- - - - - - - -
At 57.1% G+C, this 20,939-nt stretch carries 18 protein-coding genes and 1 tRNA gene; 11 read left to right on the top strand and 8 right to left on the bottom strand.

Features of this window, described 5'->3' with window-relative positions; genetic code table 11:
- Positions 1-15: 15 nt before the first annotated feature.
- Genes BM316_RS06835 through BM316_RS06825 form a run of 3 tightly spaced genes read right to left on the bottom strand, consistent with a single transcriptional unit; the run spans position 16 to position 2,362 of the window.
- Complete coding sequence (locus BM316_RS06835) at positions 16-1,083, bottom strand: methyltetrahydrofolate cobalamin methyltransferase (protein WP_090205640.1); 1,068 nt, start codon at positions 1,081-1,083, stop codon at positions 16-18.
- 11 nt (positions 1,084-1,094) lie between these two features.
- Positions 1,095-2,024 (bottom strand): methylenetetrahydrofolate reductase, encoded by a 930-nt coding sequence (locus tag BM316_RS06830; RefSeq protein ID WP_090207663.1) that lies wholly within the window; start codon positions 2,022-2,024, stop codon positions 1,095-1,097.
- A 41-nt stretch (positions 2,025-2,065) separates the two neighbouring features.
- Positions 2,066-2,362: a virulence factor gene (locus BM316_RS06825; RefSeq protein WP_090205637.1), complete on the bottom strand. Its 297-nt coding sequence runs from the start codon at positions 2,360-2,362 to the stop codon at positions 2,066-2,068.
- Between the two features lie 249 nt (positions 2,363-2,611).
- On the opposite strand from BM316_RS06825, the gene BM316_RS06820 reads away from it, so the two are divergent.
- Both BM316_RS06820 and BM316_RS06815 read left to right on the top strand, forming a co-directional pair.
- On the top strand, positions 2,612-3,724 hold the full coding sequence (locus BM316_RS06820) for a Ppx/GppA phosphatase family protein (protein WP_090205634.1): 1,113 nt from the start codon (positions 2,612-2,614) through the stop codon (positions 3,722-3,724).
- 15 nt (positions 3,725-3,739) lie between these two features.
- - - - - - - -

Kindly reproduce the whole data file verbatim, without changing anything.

At 57.1% G+C, this 20,939-nt stretch carries 18 protein-coding genes and 1 tRNA gene; 11 read left to right on the top strand and 8 right to left on the bottom strand.

Features of this window, described 5'->3' with window-relative positions; genetic code table 11:
- Positions 1-15: 15 nt before the first annotated feature.
- Genes BM316_RS06835 through BM316_RS06825 form a run of 3 tightly spaced genes read right to left on the bottom strand, consistent with a single transcriptional unit; the run spans position 16 to position 2,362 of the window.
- Complete coding sequence (locus BM316_RS06835) at positions 16-1,083, bottom strand: methyltetrahydrofolate cobalamin methyltransferase (protein WP_090205640.1); 1,068 nt, start codon at positions 1,081-1,083, stop codon at positions 16-18.
- 11 nt (positions 1,084-1,094) lie between these two features.
- Positions 1,095-2,024 (bottom strand): methylenetetrahydrofolate reductase, encoded by a 930-nt coding sequence (locus tag BM316_RS06830; RefSeq protein ID WP_090207663.1) that lies wholly within the window; start codon positions 2,022-2,024, stop codon positions 1,095-1,097.
- A 41-nt stretch (positions 2,025-2,065) separates the two neighbouring features.
- Positions 2,066-2,362: a virulence factor gene (locus BM316_RS06825; RefSeq protein WP_090205637.1), complete on the bottom strand. Its 297-nt coding sequence runs from the start codon at positions 2,360-2,362 to the stop codon at positions 2,066-2,068.
- Between the two features lie 249 nt (positions 2,363-2,611).
- On the opposite strand from BM316_RS06825, the gene BM316_RS06820 reads away from it, so the two are divergent.
- Both BM316_RS06820 and BM316_RS06815 read left to right on the top strand, forming a co-directional pair.
- On the top strand, positions 2,612-3,724 hold the full coding sequence (locus BM316_RS06820) for a Ppx/GppA phosphatase family protein (protein WP_090205634.1): 1,113 nt from the start codon (positions 2,612-2,614) through the stop codon (positions 3,722-3,724).
- 15 nt (positions 3,725-3,739) lie between these two features.